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Bears starters to play 6-10 snaps in Seattle | Quick Hits

Bears head coach Matt Eberflus
Bears head coach Matt Eberflus

Although it will vary by individual, coach Matt Eberflus said Tuesday that Bears starters generally will play 6-10 snaps in Thursday night's preseason game against the Seahawks in Seattle.

It's a reduction in reps from last Saturday's preseason-opening win over the Chiefs—when the No. 1 offense and defense played 18 and 16 snaps, respectively—because there are only five days between the two games.

"It's a short week, so we're not going to put the stress on the bodies," Eberflus said. "We're going to go 6-to-10 plays, depending on a series or two, with a limited number of guys. Other guys might get 20 plays and we'll yank them from there. And then the young guys will get a lot of reps."

Eberflus had that plan in mind when he divvied up practice reps Tuesday.

"At the end of practice, it was all ones practicing, because those guys are getting limited reps in the game," Eberflus said. "What we're going to do with those twos, we got them off their legs. They only really had half a practice."

Jenkins kicked inside

One player who could see expanded action against the Seahawks is Teven Jenkins. The second-year pro moved from tackle to right guard this week in practice, working with the second unit Monday and the starters Tuesday.

"We kicked him inside and he's been there for a couple days and he's doing a good job," Eberflus said. "We're excited where he goes from this moving forward. We'll see how it goes. This is another combination that we have, we're looking at, and we'll go from there."

Selected by the Bears in the second round of last year's draft out of Oklahoma State, Jenkins missed the first 11 games of his rookie season after undergoing back surgery in August. He played in the final six games with two starts, both at left tackle.

Jenkins doesn't have much NFL experience. But that doesn't mean he can't win a starting job.

"He's very smart," Eberflus said. "Very athletic player. And one of my mentors said this—and I believe this and he engrained into my mind—is that you never put a ceiling on a player. So you'll always have to watch out for that as a coach.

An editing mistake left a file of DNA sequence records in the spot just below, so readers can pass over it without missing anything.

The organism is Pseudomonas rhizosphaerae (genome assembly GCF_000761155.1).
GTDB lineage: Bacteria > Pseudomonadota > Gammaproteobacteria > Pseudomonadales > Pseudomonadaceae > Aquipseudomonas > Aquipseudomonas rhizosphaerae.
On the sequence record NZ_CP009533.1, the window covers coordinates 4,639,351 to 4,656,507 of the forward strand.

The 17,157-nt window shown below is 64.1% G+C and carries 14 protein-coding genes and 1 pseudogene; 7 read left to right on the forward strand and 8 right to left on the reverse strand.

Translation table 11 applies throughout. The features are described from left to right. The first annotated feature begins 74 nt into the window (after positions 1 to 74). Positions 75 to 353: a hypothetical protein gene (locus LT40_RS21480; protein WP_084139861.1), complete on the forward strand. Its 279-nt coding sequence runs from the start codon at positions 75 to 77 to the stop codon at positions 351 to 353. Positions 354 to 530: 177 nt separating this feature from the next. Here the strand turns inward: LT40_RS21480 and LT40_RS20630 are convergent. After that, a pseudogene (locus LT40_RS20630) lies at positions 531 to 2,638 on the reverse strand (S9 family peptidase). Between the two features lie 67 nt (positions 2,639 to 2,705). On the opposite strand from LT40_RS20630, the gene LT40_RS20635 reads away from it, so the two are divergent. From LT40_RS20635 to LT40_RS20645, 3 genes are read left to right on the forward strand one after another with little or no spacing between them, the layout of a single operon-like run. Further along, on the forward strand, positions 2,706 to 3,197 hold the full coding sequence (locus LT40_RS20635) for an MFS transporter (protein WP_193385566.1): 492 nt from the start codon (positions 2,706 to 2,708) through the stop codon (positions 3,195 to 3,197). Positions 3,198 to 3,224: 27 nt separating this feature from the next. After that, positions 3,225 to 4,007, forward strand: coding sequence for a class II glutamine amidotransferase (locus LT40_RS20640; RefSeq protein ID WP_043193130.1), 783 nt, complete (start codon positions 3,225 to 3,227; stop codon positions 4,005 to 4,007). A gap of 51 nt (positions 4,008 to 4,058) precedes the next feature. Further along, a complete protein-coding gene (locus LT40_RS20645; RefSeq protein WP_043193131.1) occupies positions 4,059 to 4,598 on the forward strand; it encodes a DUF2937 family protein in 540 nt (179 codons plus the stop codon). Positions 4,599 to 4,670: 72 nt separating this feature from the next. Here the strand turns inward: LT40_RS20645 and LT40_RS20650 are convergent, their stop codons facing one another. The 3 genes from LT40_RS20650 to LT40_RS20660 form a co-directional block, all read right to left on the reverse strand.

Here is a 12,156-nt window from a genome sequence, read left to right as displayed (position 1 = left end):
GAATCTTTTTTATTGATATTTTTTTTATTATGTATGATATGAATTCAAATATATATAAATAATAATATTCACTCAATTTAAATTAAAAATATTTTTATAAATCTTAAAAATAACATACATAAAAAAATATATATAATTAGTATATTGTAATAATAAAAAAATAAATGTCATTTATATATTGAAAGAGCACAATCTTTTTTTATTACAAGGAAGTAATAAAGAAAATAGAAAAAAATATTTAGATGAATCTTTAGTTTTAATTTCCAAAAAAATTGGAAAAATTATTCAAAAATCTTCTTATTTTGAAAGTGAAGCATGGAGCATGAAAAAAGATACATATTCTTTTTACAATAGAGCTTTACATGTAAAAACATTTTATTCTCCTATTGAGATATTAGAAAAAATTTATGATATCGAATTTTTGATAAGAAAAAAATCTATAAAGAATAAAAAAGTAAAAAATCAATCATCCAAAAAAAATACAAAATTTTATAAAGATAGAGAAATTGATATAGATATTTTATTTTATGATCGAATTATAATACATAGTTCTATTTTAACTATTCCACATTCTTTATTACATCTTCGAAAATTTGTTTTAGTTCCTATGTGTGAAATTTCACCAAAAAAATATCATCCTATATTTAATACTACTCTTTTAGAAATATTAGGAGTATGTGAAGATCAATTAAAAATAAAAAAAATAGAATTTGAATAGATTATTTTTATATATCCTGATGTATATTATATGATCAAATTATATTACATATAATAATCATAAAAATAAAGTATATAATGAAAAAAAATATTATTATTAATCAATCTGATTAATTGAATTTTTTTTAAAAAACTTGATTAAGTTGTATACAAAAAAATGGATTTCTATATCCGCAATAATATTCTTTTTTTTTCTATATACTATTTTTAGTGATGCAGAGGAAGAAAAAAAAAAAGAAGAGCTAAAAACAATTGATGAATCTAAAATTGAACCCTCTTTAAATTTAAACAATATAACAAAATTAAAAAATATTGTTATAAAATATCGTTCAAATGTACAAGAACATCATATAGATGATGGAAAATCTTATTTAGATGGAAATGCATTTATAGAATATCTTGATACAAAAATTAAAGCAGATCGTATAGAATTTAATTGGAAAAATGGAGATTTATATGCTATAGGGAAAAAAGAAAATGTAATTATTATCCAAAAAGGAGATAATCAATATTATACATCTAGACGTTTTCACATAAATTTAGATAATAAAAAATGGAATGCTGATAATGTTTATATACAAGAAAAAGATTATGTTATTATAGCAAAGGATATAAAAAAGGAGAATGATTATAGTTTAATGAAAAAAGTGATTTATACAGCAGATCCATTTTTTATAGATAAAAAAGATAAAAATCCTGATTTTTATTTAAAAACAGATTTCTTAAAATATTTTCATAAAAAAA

"Let him grow. Let him do his thing because some people mature and grow at different times. And all of a sudden, they just grow into a player, they grow into a really good NFL player. And that's for any position. We're never going to put ceilings on guys. We're always going to think the best for every player. The sky's the limit for you, and we're coaching every single player on the roster that way."

Homeward bound

Bears rookie cornerback Kyler Gordon, who grew up in the Seattle area, practiced for a second straight day Tuesday and is expected to make his preseason debut Thursday night against his hometown team.

An undisclosed injury forced the second-round pick from Washington to sit out last Saturday night's preseason opener.

"It's kind of a homecoming for him, so he's really excited about it," Eberflus said. "He's going to get his plays in. We're excited to see where he is when he performs out there at his position."

Mental preparation

After concluding Tuesday's practice, Eberflus instructed players to begin focusing on their mental preparation for Thursday's game. It's a process he dubbed "48-hour preparation" that the Bears will employ all season. 

"Forty-eight hours before the game, you start thinking about how you're going to perform," Eberflus said. "The X's and O's is over. Preparation now is mental. We're working with those guys to create that process during these preseason games. And I think that's so important for all the players because you talk about your job on a particular play, all those things, but you set your mind up for success in the 48 hours prior to and visualizing success; being successful on plays, doing your job the right way and execution. 

"And then you get to a certain point before the game, and then you let it go, sometimes it's four hours before the game, just kind of let things go and you just go play."

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